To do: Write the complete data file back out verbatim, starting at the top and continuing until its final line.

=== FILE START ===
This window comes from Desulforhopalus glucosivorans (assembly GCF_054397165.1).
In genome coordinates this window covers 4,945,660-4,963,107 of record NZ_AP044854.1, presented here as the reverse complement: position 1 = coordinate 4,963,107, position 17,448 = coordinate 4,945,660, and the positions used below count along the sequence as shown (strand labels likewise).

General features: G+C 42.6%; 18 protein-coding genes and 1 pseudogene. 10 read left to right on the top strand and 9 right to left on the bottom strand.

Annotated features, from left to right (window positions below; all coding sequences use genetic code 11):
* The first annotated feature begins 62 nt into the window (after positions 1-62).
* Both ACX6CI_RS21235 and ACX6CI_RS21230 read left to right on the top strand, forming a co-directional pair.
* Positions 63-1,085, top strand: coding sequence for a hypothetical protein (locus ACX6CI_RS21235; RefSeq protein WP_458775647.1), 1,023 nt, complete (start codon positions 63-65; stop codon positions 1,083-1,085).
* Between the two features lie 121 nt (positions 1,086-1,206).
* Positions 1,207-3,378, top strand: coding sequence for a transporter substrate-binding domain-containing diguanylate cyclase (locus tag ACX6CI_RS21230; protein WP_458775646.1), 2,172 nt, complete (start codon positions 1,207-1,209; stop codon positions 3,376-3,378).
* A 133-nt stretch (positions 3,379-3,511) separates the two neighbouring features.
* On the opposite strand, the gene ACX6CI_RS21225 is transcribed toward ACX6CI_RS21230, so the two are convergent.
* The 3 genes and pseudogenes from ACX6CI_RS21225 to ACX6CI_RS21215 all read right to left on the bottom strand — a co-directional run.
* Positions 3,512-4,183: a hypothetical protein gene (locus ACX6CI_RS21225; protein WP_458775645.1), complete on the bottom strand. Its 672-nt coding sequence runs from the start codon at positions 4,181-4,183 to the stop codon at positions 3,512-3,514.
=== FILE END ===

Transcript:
This window comes from Desulforhopalus glucosivorans (assembly GCF_054397165.1).
In genome coordinates this window covers 4,945,660-4,963,107 of record NZ_AP044854.1, presented here as the reverse complement: position 1 = coordinate 4,963,107, position 17,448 = coordinate 4,945,660, and the positions used below count along the sequence as shown (strand labels likewise).

General features: G+C 42.6%; 18 protein-coding genes and 1 pseudogene. 10 read left to right on the top strand and 9 right to left on the bottom strand.

Annotated features, from left to right (window positions below; all coding sequences use genetic code 11):
* The first annotated feature begins 62 nt into the window (after positions 1-62).
* Both ACX6CI_RS21235 and ACX6CI_RS21230 read left to right on the top strand, forming a co-directional pair.
* Positions 63-1,085, top strand: coding sequence for a hypothetical protein (locus ACX6CI_RS21235; RefSeq protein WP_458775647.1), 1,023 nt, complete (start codon positions 63-65; stop codon positions 1,083-1,085).
* Between the two features lie 121 nt (positions 1,086-1,206).
* Positions 1,207-3,378, top strand: coding sequence for a transporter substrate-binding domain-containing diguanylate cyclase (locus tag ACX6CI_RS21230; protein WP_458775646.1), 2,172 nt, complete (start codon positions 1,207-1,209; stop codon positions 3,376-3,378).
* A 133-nt stretch (positions 3,379-3,511) separates the two neighbouring features.
* On the opposite strand, the gene ACX6CI_RS21225 is transcribed toward ACX6CI_RS21230, so the two are convergent.
* The 3 genes and pseudogenes from ACX6CI_RS21225 to ACX6CI_RS21215 all read right to left on the bottom strand — a co-directional run.
* Positions 3,512-4,183: a hypothetical protein gene (locus ACX6CI_RS21225; protein WP_458775645.1), complete on the bottom strand. Its 672-nt coding sequence runs from the start codon at positions 4,181-4,183 to the stop codon at positions 3,512-3,514.